The Chicago Tribune published a profile of C. Spike Trotman, one of indie comics' most insightful young publishers. Trotman's proving that the mainstream business is leaving everything on the table—and that underserved readers don't need to wait for it to catch up.
Iron Circus raised more than $1 million over its first 14 Kickstarter campaigns from a market that Trotman was told didn’t exist: fans interested in comic books that weren’t made by white heterosexual men and featuring superheroes.
“When I was getting into comics, there was absolutely no room for people like me — people of color who wanted to tell their own stories, or women who wanted to tell their own stories,” said 39-year-old Trotman. “Comics had a very firm idea of what would sell or what qualified as niche. Anything a white, heterosexual man would make would be interpreted to having universal appeal, but anything I would make would automatically be classified as difficult to relate to or niche.” ...
According to Kickstarter, her model has completely reshaped the comics small press and jump-started a renaissance of alternative comics anthologies.
Indie publishers in comics have met great success before, but Trotman's gone further, faster: she's built a sustainable indie publishing business that isn't dependent on a hit series for survival and isn't dependent on the comic trade's miserable direct market. And she did it, it seems to me, while everyone was giving her shit. Sadly for them, Trotman is cutting checks and tongues.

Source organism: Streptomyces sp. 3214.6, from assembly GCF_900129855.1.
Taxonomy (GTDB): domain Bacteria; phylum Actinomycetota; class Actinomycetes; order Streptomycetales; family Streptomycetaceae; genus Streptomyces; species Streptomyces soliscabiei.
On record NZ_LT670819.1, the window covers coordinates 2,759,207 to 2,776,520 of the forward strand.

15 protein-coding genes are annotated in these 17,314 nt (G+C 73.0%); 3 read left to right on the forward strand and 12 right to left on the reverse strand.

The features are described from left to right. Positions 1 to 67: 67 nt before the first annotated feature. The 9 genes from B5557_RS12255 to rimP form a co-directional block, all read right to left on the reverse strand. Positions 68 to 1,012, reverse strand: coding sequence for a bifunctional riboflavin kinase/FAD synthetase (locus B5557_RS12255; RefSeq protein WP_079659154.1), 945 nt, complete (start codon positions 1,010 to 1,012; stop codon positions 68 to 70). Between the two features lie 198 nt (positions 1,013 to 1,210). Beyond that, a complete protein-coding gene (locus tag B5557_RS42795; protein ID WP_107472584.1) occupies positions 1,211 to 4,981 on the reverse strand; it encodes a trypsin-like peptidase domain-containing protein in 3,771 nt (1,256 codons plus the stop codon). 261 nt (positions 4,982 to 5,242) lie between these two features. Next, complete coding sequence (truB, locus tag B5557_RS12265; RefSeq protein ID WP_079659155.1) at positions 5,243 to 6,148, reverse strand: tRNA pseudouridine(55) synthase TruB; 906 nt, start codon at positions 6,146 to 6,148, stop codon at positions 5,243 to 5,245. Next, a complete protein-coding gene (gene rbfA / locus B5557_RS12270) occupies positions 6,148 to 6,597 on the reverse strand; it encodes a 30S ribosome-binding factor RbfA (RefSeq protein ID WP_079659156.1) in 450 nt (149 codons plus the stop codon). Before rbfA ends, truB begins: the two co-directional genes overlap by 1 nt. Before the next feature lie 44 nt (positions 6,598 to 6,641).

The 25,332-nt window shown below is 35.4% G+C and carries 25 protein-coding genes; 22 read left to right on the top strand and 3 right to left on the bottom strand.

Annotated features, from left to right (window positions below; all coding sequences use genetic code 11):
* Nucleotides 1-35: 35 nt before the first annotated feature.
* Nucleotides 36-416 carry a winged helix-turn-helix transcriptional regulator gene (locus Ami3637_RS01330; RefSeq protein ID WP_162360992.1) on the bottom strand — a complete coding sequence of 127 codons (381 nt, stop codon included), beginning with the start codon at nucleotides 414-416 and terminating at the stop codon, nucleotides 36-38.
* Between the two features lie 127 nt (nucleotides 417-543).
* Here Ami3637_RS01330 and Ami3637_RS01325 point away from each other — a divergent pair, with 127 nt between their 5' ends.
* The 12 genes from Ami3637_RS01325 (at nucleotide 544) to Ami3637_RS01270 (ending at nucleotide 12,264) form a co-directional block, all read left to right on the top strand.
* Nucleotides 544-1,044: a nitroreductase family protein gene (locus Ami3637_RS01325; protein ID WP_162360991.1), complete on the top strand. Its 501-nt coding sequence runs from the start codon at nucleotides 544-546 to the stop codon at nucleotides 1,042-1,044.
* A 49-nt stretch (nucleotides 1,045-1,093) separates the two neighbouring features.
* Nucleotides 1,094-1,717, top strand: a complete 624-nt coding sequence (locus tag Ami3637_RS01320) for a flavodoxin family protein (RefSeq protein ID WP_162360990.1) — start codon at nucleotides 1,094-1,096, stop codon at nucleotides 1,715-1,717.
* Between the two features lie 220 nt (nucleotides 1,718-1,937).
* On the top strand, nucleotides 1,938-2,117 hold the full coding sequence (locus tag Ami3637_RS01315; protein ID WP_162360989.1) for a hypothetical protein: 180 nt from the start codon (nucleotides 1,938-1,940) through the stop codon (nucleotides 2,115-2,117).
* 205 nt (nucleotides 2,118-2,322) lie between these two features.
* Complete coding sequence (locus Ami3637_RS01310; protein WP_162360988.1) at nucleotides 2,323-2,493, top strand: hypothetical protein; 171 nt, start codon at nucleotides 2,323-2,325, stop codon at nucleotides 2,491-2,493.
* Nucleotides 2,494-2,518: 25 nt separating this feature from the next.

Iron Circus's current kickstarter prokect is The Art of Kaneoya Sachiko, a lavish-looking compendium of the manga artist's "monstrous and romantic" work. Read the rest
Pixatool (previously), an excellent app that turns any image into perfectly-tuned pixel art, is already on its second edition: a complete rewrite that adds a much better user interface, can batch-process images, and can load restrictive palettes for all your peculiar 8-bit nostalgia needs (I'll be making use of this to conform work to the Amstrad CPC pallette, one of the 1980s' more masochistic examples). Best of all, the new version's on sale at $9.95.
The creator, Davit Masia, also created a simple online toy that turns pixel art into bead art or lego. Read the rest
When researchers write, we don't just describe new findings -- we place them in context by citing the work of others. Citations trace the lineage of ideas, connecting disparate lines of scholarship into a cohesive body of knowledge, and forming the basis of how we know what we know.
It's not uncommon for legal opinions from the Justice Department’s Office of Legal Counsel to be classified; whenever the President wants to do something nefarious -- like authorizing the CIA's program of torture -- he'll get a memo out of the OLC, and then classify the whole thing: the action and its justification.
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In Goldman Sachs's April 10 report, "The Genome Revolution," its analysts ponder the rise of biotech companies who believe they will develop "one-shot" cures for chronic illnesses; in a moment of rare public frankness, the report's authors ask, "Is curing patients a sustainable business model?"
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